March 20, 2020
Read time : 5 min

Universities across America are facing grim statistics amid the coronavirus outbreak. Voluntary social distancing and state-wide stay-at-home orders are forcing a sudden shift in the higher learning landscape that is threatening the stability of the entire system.

Nearly 19 million students are enrolled in colleges and universities across the country, and this pandemic has negatively affected many of them.

Coronavirus creates an unprecedented interruption

Some institutions are scrambling to transition to an online program while others are closing doors for the rest of the semester. Many universities have canceled in-person classes and have closed dorms to comply with social distancing directives. This introduces a plethora of challenges for students and entire institutions alike.

Graduation ceremonies have been canceled or postponed indefinitely and academic progress has been all but halted for many students. Internships and clinical rotations have been suspended, leaving countless students under the minimum required credit hours to graduate. In many instances, they fall below the number of credit hours required to be considered full-time, which can affect eligibility for future course work and financial aid.

What's the financial impact of the coronavirus pandemic?

In the midst of this pandemic, many institutions are left to make their own decisions about tuition refunds. Some universities are pro-rating tuition for students who have been forced to vacate, provided they can offer an online program. Others are refunding room and board expenses that have been paid in advance.

Depending on the individual decisions of each university, refund amounts could total millions, threatening the very existence of many institutions. Furthermore, the additional unexpected costs associated with going virtual could prove to be too much for smaller colleges already on the brink of closure.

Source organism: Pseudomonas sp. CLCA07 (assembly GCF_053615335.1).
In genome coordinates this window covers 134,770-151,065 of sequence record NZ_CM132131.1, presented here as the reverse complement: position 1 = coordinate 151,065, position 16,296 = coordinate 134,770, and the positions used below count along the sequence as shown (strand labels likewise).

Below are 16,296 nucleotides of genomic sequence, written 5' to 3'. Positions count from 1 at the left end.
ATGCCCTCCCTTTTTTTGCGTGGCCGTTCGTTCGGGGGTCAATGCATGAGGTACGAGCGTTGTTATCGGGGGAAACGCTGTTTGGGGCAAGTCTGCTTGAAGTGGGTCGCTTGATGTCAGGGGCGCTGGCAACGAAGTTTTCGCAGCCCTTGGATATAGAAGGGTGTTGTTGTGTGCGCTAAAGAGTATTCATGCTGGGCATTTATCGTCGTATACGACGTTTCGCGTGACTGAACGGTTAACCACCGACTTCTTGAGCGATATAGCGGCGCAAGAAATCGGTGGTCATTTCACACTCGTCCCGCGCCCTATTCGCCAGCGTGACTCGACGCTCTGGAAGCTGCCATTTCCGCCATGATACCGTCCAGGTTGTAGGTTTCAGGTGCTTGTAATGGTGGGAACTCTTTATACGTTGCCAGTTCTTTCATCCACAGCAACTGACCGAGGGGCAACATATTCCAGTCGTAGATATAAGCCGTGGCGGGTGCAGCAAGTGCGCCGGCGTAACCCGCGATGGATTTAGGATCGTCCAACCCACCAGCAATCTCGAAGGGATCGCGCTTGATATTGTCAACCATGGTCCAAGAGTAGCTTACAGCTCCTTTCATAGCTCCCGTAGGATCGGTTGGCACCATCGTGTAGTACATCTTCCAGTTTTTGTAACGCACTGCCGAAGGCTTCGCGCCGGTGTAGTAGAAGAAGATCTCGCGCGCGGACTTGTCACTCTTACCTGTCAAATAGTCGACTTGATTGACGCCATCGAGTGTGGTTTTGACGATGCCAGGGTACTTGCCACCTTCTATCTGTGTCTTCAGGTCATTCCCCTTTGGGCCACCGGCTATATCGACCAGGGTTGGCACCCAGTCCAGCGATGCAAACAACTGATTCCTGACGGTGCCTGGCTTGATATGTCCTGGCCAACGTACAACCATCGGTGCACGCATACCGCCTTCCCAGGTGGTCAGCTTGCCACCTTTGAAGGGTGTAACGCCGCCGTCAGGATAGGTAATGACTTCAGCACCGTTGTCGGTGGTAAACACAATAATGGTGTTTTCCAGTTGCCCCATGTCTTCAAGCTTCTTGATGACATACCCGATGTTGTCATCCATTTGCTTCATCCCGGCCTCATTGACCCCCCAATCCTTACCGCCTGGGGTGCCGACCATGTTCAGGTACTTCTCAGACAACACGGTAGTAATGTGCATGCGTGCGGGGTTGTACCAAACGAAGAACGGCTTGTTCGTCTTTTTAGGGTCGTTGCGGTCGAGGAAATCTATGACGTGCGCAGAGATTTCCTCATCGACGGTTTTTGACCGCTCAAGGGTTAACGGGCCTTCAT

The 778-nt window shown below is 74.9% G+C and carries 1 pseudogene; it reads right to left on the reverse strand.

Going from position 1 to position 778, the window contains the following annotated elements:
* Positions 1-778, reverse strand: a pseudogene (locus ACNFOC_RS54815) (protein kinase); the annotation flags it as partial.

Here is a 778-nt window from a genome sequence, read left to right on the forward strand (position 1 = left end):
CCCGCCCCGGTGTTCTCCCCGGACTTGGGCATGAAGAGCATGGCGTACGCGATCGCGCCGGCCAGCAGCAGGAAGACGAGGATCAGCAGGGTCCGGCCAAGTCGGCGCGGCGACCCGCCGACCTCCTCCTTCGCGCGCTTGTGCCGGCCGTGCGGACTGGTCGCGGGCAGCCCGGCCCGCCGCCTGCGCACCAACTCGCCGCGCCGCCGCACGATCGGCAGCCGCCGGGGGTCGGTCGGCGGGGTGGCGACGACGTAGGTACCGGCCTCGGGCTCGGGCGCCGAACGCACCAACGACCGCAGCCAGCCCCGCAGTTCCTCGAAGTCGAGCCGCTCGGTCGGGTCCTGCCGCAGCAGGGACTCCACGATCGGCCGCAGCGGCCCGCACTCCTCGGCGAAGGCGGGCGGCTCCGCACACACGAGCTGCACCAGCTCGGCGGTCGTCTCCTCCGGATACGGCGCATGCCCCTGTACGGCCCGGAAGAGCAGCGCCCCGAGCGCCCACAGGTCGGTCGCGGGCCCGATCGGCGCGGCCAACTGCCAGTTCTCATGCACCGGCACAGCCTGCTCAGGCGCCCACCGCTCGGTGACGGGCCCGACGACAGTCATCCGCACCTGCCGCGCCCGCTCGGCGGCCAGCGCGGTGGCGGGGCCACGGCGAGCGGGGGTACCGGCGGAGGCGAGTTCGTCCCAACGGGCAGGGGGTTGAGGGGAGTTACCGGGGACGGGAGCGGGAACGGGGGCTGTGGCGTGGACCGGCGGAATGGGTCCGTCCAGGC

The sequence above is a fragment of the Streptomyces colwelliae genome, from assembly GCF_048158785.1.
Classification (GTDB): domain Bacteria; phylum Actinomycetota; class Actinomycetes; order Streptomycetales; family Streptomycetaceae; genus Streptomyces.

With uncertainty looming, nobody knows how long the closures will last. Summer is right around the corner, threatening to make this semester a total wash for some colleges and students. Administrations are unsure how many students may elect to return to college in the fall.

Additionally, plunging markets mean colleges can't rely on endowments, and the revenue losses coupled with rising costs and the shift to virtual classes earned higher education a downgraded outlook from stable to negative for 2020.

Is student debt relief on the horizon?

President Donald Trump announced the Department of Education will temporarily suspend accruing interest on federal student loans to offer some financial relief. The Department of Education Secretary also announced a 60-day reprieve on student loan payments.

Unfortunately, this doesn't offer much relief for borrowers who can already request their loans be put into forbearance or deferment. Those who do want to take advantage of the 60-day payment relief must call and request help.

What's the catch? Both major student loan servicers - FedLoan and Granite State Management and Resources - have closed call centers due to the pandemic, leaving borrowers with no way to get the help they desperately need. In the meantime, many students are still being charged interest on their student loans despite this announcement.

Rising costs, higher tuition and stay-at-home orders are threatening to collapse the higher education system as we know it. It's time to get involved in the financial policies concerning higher education and student loans. Join our initiative with Up To Us to be a part of the solution.